A lot of people are inclined to put closing parens on their own line, like this:
(defn func  (dostuff (more-stuff) ) )
or similar. This is poor style, and you would be better off stacking the closing parens on the end. If you find it difficult to tell which opening paren matches the closing paren you're looking at, your editor probably (or certainly should) has a "highlight-matching-parenthesis" function or something similar that will highlight the paren that matches the one the cursor is over. If it doesn't I strongly encourage you to use one that does.
The standard indentation for Lisp code is two spaces unless you are lining up function arguments.
(defn blah  (dostuff first-arg second-arg) (more-stuff first-arg second-arg))
Knowing when to newline and indent is an acquired skill. You should keep your lines under 80 characters at max.
Don't over comment your code. Comments are great, but you should favor using docstrings instead when possible, and saving comments for explaining really cryptic lines that you don't think would be easily followed by Lisper who is reading your code.
(defn blah "This function doesn't do much of anything"  (donothing))
Also, try to avoid using too much whitespace. Lisp code should be terse without random garbage in between lines. Try to keep the number of empty lines between definitions at 1 non-comment line. Anymore is usually just unnecessary, leaning more toward unreadability than not.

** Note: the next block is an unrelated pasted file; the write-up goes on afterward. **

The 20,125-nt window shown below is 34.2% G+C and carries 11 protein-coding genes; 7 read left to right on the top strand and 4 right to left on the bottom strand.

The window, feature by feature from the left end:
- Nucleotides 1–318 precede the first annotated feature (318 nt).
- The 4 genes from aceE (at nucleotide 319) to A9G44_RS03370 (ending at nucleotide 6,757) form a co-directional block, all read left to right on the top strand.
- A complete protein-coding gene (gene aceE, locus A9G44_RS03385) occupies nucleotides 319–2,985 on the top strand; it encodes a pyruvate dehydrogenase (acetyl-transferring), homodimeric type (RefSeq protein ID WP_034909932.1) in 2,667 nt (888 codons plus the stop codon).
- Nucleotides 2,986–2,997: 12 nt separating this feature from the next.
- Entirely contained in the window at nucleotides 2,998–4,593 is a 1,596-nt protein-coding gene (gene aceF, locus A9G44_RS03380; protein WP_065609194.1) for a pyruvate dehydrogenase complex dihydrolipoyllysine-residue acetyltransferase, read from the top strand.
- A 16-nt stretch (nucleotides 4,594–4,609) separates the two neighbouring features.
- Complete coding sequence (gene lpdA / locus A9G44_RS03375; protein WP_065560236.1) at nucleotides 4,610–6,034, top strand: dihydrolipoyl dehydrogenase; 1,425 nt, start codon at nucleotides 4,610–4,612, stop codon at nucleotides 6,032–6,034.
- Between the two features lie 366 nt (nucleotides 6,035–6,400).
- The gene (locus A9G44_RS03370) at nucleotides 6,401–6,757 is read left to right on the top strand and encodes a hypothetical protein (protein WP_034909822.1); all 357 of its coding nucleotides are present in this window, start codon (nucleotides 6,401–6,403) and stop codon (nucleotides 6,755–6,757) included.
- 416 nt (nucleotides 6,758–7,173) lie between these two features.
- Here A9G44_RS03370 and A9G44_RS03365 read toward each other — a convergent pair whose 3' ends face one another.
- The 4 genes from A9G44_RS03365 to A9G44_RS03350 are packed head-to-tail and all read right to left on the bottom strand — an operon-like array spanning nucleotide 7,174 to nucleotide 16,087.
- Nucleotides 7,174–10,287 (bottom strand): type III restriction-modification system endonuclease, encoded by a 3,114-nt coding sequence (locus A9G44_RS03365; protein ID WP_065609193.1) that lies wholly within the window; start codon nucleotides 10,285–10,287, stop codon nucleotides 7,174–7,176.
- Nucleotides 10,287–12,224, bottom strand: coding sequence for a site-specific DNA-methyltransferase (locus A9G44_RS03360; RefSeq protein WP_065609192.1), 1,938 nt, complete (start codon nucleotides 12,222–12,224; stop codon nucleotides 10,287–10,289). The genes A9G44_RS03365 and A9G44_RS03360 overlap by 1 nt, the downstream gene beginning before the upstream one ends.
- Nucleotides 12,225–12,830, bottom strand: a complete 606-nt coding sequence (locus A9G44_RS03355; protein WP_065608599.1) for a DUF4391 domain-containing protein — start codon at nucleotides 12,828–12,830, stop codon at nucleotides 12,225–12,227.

The conventions for function names are different for each Lisp. Some (Clojure) end predicate functions (functions that return true or false) with a question mark. Some end these with a 'p'. The constant between Lisps is don't be afraid to use longer function names than you're used too. make-my-day-punk isn't necessarily a bad name if it is highly descriptive of what the function actually does. Also, always separate words in a function name with a hyphen (-).
Well, that's about it. Lisp is a language with very little syntax. There isn't much to styling your code. I highly encourage you to use an editor that can do proper Lisp indentation and parenthesis highlighting. If you don't use an editor with at least parenthesis matching, you're going be hurting pretty bad pretty quick. The parentheses are important to Lisp's power, but without a decent editor, it can become a little difficult to figure out what paren matches what. Proper indentation, knowing when to newline, and keeping function definitions small can alleviate this quite a bit, but it still helps to have paren matching.
Happy Lisp Hacking!
This post has been edited by Raynes: 21 July 2010 - 11:22 PM